Oldalképek
PDF
ePub

LXIV. While Waterloo with Cannae's carnage vics, Morat and Marathon twin names shall stand; They were true Glory's stainless victories, Won by the unambitious heart and hand Of a proud , brotherly, and civic band, All unbought champions in no princely cause Of vice- entaild Corruption; they no land, Doom'd to bewail the blasphemy of laws Making kings' rigths divine, by some Draconic

clause,

LXV. By a lone wall a lonelier column rears A gray and grief-worn aspect of old days, 'Tis the last remnant of the wreck of years, And looks as with the wild-bewildered gaze Of one to stone converted by amaze, Yet still with consciousness; and there it stands Making a marvel that it not decays, When the coeval pride of human hands, Levell’d 1 5 Aventicum, hath strewed her subject lands. LXVI. And there – oh! sweet and sacred be the name!-Julia — the daughter, the devoted -- gave Her youth to Heaven; her heart, beneath a claim Nearest to Heaven's, broke o'er a father's grave. Justice is sworn 'gainst tears, and her's would crave The life she lived in; but the judge was just, Aud then she died on him she could not save. Their tomb was simple, and without a bust, And held within their urn one mind, one heart,

one dust. 16

LXVII. But these are deeds which should not pass away, And names that must not wither, though the carth Forgets her empires with a just decay, The enslavers and the enslaved, their death and

birth; The high, the mountain-majesty of worth Should be, and shall, survivor of its woe, And from its immortality look forth In the sun's face, like yonder Alpine snow, 17 Imperishably pure beyond all things below.

LXVIII. Lake Leman woos me with its crystal face, The mirror where the stars and mountains view The stillnes of their aspect in each trace Its clear depth yields of their far height and lue: There is too much of man here, to look through With a fit mind the might which I behold; But soon in me shall Loneliness renew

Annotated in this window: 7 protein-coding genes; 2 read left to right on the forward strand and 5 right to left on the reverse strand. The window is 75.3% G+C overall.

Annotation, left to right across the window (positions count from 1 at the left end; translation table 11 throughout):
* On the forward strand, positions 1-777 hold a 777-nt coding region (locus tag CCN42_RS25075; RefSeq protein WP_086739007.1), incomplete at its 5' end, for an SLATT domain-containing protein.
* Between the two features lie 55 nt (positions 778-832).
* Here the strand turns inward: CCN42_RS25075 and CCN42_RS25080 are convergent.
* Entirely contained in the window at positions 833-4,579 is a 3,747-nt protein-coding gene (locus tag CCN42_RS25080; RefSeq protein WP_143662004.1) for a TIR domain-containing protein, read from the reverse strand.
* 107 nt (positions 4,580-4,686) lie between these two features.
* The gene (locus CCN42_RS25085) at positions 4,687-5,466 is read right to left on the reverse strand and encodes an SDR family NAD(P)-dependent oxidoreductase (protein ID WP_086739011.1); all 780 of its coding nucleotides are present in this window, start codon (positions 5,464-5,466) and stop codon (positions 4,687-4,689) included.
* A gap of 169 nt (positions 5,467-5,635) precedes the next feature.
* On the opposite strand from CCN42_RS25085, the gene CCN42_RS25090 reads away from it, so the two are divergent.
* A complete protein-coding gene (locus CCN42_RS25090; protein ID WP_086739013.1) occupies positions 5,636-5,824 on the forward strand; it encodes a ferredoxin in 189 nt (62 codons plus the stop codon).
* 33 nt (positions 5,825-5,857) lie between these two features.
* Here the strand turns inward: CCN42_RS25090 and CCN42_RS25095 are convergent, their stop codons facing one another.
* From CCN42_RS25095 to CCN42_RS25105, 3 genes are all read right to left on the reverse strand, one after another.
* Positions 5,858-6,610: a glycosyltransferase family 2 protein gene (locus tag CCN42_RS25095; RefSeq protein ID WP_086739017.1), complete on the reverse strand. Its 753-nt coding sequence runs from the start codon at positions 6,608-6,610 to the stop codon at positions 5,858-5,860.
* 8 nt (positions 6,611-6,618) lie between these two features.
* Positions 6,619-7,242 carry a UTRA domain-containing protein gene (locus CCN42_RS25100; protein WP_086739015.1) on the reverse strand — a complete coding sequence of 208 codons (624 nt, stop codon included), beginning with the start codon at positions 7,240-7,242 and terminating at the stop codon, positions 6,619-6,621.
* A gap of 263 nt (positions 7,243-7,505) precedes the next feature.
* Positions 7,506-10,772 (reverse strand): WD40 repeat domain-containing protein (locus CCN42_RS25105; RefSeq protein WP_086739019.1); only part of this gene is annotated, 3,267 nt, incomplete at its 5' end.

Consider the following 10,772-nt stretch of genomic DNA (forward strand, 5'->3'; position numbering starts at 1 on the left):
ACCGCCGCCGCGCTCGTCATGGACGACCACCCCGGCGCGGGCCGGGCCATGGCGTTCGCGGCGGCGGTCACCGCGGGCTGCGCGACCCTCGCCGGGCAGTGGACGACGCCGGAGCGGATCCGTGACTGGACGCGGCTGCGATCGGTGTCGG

Thoughts hid, but not less cherish'd than ofrold, Ere mingling with the herd had pennd' me in their

fold.

LXIX. Tho fly from, need not be to hate, mankind; All are not fit with them to stir and toil, Nor is it discontent to keep the mind Deep in its fountain, lest it overboil In the hot throng, where we become the spoil Of our infection, till too late, and long We may deplore and struggle with the coil, In wretched interchange of wrong for wrong Midst a contentious world, striving where none are

strong.

LXX. There, in a moment, we may plunge our years In fatal penitence, and in the blight Of our own soul, turn all our blood to tears, And colour things to come with hues of Night; The race of life becomes a hopeless flight To those that walk in darkness: on the sea, The boldest steer but where their ports invite, But there are wanderers o'er Eternity Whose bark drives on and on, and anchored ne'er

shall be.

LXXI. Is it not better, then, to be alone, And love Earth only for its earthly sake? . By the blue rushing of the arrowy Rhone, 18 Or the pure bosom of its nursing lake, Which feeds it as a mother who doth make A fair but froward infant her own care, Kissing its cries away as these awake; Is it not better thus our lives to wear, Than join the crushing crowd, doom'd to inflict or

bear?

LXXII. I live not in myself, but I become Portion of that around me; and to me, High mountains are a feeling, but the hum Of human cities torture: I can see Nothing to loathe in nature, save to be A link reluctant in a fleshly chain, Class'd among creatures, when the soul can flee; And with the sky, the peak, the heaving plain Of ocean, or the stars, mingle, and not in vain.

LXXIII. And thus I am absorb'd, and this is life: I look upon the peopled desart past, As on a place of agony and srife, Where, for some sin, to Sorrow I was casts To act and suffer, but remount at last With a fresh pinion; which I feel to spring, Though young, yet waxing vigorous, as the blast Which it would cope with, on delighted wing, Spurning the clay-cold bonds which round our being

cling

« ElőzőTovább »